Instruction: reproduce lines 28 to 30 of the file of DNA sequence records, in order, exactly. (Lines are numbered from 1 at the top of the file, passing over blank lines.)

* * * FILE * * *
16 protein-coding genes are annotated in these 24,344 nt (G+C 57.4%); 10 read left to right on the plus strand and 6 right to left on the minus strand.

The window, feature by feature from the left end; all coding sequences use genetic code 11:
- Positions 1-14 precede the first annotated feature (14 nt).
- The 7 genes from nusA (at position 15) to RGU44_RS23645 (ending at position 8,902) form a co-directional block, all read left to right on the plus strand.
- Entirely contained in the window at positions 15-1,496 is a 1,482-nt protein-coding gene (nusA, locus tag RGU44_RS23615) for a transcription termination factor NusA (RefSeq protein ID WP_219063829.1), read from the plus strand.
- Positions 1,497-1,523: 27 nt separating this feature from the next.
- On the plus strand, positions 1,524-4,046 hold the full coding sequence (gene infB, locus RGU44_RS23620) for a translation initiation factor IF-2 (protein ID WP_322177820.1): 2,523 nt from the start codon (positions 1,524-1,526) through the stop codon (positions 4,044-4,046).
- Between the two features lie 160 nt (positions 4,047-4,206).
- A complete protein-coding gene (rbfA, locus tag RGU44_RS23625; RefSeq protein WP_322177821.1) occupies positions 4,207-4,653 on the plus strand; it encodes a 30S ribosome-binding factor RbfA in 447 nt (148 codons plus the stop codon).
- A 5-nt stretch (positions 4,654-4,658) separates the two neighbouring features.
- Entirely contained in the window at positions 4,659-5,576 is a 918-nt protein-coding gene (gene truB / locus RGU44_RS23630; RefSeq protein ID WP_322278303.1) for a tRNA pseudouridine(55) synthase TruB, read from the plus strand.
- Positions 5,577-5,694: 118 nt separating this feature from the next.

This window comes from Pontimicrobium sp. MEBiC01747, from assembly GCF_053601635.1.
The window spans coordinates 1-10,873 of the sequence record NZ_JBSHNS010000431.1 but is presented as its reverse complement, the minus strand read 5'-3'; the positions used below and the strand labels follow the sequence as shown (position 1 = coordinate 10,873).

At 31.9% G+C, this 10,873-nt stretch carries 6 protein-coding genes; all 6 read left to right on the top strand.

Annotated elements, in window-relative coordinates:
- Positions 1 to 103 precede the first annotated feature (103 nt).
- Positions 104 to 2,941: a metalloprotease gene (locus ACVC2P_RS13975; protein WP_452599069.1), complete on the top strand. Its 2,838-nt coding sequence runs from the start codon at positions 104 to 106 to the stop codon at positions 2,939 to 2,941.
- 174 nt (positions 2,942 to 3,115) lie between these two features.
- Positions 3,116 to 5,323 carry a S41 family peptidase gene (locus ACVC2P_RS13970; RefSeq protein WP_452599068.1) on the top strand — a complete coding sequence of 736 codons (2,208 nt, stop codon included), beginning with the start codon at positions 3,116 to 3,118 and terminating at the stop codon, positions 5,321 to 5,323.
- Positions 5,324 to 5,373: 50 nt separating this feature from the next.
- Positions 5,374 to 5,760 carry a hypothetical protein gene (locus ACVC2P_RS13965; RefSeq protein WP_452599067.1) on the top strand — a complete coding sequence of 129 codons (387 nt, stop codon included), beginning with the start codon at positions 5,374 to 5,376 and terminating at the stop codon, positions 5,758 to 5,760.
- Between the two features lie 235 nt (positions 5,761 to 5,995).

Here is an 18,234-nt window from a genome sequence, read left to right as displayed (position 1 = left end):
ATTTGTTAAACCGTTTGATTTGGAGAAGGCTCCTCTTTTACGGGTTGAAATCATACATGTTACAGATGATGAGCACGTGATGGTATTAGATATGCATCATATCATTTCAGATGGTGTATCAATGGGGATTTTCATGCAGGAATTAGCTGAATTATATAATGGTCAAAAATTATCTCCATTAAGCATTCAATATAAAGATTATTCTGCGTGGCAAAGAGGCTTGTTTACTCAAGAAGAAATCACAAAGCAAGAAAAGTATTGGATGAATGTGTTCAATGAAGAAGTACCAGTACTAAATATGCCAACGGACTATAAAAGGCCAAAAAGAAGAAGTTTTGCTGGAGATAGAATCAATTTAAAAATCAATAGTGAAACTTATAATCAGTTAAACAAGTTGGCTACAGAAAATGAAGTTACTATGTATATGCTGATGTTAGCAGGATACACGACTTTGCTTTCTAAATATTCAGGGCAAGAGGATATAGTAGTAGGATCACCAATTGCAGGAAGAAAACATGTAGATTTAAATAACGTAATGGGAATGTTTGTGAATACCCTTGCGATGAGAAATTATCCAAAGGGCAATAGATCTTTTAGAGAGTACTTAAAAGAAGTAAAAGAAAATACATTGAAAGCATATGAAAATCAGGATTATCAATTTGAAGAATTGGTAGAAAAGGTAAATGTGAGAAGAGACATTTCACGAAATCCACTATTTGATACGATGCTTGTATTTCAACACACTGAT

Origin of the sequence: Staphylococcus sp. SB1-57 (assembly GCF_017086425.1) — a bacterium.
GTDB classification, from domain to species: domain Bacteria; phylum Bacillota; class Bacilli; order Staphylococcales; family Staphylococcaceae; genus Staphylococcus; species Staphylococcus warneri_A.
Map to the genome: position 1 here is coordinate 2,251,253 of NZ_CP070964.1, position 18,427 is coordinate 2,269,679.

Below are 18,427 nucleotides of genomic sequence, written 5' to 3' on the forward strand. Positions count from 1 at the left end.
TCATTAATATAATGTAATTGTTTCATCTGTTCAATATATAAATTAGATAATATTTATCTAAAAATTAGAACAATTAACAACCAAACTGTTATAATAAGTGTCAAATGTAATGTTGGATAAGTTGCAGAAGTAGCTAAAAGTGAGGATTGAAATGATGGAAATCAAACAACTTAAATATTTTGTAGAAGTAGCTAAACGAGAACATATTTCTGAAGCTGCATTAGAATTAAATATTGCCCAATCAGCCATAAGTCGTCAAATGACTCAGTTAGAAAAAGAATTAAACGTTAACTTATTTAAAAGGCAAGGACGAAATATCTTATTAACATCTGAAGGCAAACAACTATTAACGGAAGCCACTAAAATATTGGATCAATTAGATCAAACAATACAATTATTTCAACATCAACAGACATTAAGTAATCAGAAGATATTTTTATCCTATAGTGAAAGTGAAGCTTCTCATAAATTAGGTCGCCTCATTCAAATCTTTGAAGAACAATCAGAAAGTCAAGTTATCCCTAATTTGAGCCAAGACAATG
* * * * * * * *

Map to the genome: position 1 here is coordinate 2,251,253 of NZ_CP070964.1, position 18,427 is coordinate 2,269,679.

Below are 18,427 nucleotides of genomic sequence, written 5' to 3' on the forward strand. Positions count from 1 at the left end.
TCATTAATATAATGTAATTGTTTCATCTGTTCAATATATAAATTAGATAATATTTATCTAAAAATTAGAACAATTAACAACCAAACTGTTATAATAAGTGTCAAATGTAATGTTGGATAAGTTGCAGAAGTAGCTAAAAGTGAGGATTGAAATGATGGAAATCAAACAACTTAAATATTTTGTAGAAGTAGCTAAACGAGAACATATTTCTGAAGCTGCATTAGAATTAAATATTGCCCAATCAGCCATAAGTCGTCAAATGACTCAGTTAGAAAAAGAATTAAACGTTAACTTATTTAAAAGGCAAGGACGAAATATCTTATTAACATCTGAAGGCAAACAACTATTAACGGAAGCCACTAAAATATTGGATCAATTAGATCAAACAATACAATTATTTCAACATCAACAGACATTAAGTAATCAGAAGATATTTTTATCCTATAGTGAAAGTGAAGCTTCTCATAAATTAGGTCGCCTCATTCAAATCTTTGAAGAACAATCAGAAAGTCAAGTTATCCCTAATTTGAGCCAAGACAATG